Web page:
Engineers are deactivating satellites that have been withdrawn from Iridium as new relay stations arrive in orbit. Most of the old satellites were maneuvered to fall back into Earth's atmosphere, and everyone will undergo a procedure known as "passivation," in which their batteries and propellant tanks are drained, rendering them inert and reducing the chance of an explosion. in the future.

Iridium blasts, a popular phenomenon for sky watchers over the past 20 years, will end when the last of the old satellites is retired. The Iridium satellites manufactured by Lockheed Martin have silver-plated Teflon antennas that behave like mirrors, reflecting the light from the sun to the Earth just before sunrise and soon after sunset.

Flares are predictable – for the second – and the satellite briefly becomes one of the brightest objects in the night sky. Heaven-watching applications and sites can provide the schedules of upcoming iridium flashes anywhere in the world.

The Iridium Next satellites, designed by Thales Alenia Space, have a different antenna format that does not produce flags.

"It's a sad time for the global community of observers," said Desch. "This is going to end."

Aireon prepares for air navigation tests in the North Atlantic

The aircraft tracking service managed by Aireon will also take a big step to start operations with Friday's launch.

Aireon says its service, which uses receivers from Harris Corp. to collect aircraft position data, will ensure that air traffic controllers know where planes are all over the world, reducing blind spots on busy transoceanic routes, improving safety and fuel efficiency.

Air traffic authorities in Canada, Ireland, Italy, Denmark and the United Kingdom are part of the Aireon joint venture with Iridium, and air traffic management organizations in Africa, the United States and other European countries are also preparing to use the system .

"With the complete Iridium Next constellation, Aireon will have real-time air traffic surveillance data comparable to terrestrial systems but for the entire planet, including the oceans and remote areas where it has never existed before," said Don Thoma , CEO of Aireon.

The Aireon system works by collecting position data transmitted by aircraft equipped with ADS-B technology. The Automatic Dependent Surveillance (ADS-B) technology allows an aircraft to determine its location through satellite navigation and then immediately transmits the position.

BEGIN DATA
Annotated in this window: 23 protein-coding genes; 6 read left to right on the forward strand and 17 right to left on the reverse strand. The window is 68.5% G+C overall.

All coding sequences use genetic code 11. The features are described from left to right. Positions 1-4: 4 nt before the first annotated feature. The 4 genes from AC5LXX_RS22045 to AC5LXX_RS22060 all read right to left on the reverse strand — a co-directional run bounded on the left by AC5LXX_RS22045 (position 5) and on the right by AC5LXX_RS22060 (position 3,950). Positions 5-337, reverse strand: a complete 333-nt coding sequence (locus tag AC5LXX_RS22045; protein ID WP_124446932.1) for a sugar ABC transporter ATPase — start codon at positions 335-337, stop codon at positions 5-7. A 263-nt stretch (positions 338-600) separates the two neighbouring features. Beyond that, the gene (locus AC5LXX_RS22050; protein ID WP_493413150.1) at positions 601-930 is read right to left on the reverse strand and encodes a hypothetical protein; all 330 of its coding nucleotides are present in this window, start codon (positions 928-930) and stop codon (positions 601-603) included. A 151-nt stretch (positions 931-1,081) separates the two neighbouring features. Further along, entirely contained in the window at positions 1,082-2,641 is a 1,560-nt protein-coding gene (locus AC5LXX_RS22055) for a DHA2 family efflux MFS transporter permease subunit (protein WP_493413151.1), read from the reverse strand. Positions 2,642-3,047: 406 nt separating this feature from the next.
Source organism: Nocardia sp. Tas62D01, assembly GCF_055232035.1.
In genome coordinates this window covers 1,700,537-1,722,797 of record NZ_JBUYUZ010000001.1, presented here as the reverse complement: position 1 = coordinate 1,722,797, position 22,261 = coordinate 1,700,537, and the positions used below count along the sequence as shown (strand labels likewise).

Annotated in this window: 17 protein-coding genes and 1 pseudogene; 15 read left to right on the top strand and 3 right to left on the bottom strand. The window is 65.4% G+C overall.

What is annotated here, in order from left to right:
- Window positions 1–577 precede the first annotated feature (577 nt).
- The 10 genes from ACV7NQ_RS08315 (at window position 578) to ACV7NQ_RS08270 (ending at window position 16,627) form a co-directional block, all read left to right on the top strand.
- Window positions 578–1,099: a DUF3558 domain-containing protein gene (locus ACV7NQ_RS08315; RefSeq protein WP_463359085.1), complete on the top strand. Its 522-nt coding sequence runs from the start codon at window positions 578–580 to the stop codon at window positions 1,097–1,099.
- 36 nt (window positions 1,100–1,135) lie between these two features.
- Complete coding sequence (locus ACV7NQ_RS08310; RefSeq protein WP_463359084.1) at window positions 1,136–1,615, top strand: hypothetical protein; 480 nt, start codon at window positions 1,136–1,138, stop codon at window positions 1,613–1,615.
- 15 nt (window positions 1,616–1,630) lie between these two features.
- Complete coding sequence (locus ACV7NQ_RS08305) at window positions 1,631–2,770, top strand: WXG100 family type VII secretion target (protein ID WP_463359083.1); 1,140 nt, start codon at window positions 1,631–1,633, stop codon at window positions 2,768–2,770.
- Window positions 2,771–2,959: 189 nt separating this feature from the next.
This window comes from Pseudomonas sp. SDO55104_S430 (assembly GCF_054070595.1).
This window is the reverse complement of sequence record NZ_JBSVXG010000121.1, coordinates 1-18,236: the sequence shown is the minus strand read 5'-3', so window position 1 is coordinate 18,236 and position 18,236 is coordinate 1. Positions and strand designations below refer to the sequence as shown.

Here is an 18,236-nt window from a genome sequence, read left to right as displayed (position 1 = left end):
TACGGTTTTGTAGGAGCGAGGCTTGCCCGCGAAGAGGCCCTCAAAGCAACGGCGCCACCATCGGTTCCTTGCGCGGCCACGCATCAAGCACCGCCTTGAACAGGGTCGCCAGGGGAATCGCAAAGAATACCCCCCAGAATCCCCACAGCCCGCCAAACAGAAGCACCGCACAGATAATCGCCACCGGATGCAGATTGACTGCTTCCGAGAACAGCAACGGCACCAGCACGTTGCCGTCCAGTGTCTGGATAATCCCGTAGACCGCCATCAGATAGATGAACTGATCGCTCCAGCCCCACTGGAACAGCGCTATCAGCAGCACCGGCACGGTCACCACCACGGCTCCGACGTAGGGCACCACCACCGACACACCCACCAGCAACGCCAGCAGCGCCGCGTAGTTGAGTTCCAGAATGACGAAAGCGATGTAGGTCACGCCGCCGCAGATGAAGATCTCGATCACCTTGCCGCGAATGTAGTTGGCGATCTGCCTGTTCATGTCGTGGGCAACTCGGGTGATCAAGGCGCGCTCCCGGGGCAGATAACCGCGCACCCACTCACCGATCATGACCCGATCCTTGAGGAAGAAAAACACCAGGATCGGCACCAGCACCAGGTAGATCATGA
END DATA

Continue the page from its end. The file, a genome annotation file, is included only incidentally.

This reduces the reliance of air traffic controllers on old-fashioned tracking radars to track aircraft movements. But ADS-B receptors in the ground have the same limitations as radars – they do not allow uninterrupted tracking of airplanes over oceans and other remote regions.

When aircraft fly out of radar range, pilots are typically instructed to maintain a certain course and altitude, ensuring between 30 and 100 miles (about 50 to 150 kilometers) of separation between aircraft for safety purposes. With global real-time monitoring, these requirements can be relaxed.

The Aireon receivers on each of the Iridium Next satellites are designed to pick up the same ADS-B signals already transmitted by most aircraft. North American and European regulators have required all commercial passenger airplanes to be equipped with ADS-B technology by 2020.

"This was the main reason behind the creation of Aireon," said Thoma. "It has been clear for many years that a complete and truly comprehensive aircraft surveillance system is imperative, not only for the efficiency of air traffic management, but also for the safety of everyone who travels by plane.

"Aireon will support important safety improvements, including better understanding of controllers' status, reducing aircraft separation, and eliminating security breaches due to a lack of real-time surveillance," said Thoma. "This will reduce the controller's response time to normal situations, such as weather drifts or navigation errors by pilots, and of course, improve search and rescue response times.

"The use of Aireon will increase the efficiency of air traffic through optimized flight routes and better traffic flows. Real-time surveillance will allow airlines to plan and fly more direct routes, saving substantial amounts of fuel. "

According to Thoma, the Aireon system certification is expected to be completed by March, allowing operational testing using satellite-based ADS-B position data to begin in April in the North Atlantic for the busy air travel corridor between North America and Europe.

The Canadian and British air traffic authorities will oversee these tests, while the Federal Aviation Administration is reviewing similar operational tests in the Caribbean.

"The final release is very significant Aireon," said Thoma. "Delivery of the last 10 loads into orbit will finally complete the Aireon network, and once the Aireon loads are integrated into the constellation, our team of engineers and launch customers will complete a series of tests to provide final validation and certification of the system. system for operational use for air traffic control. "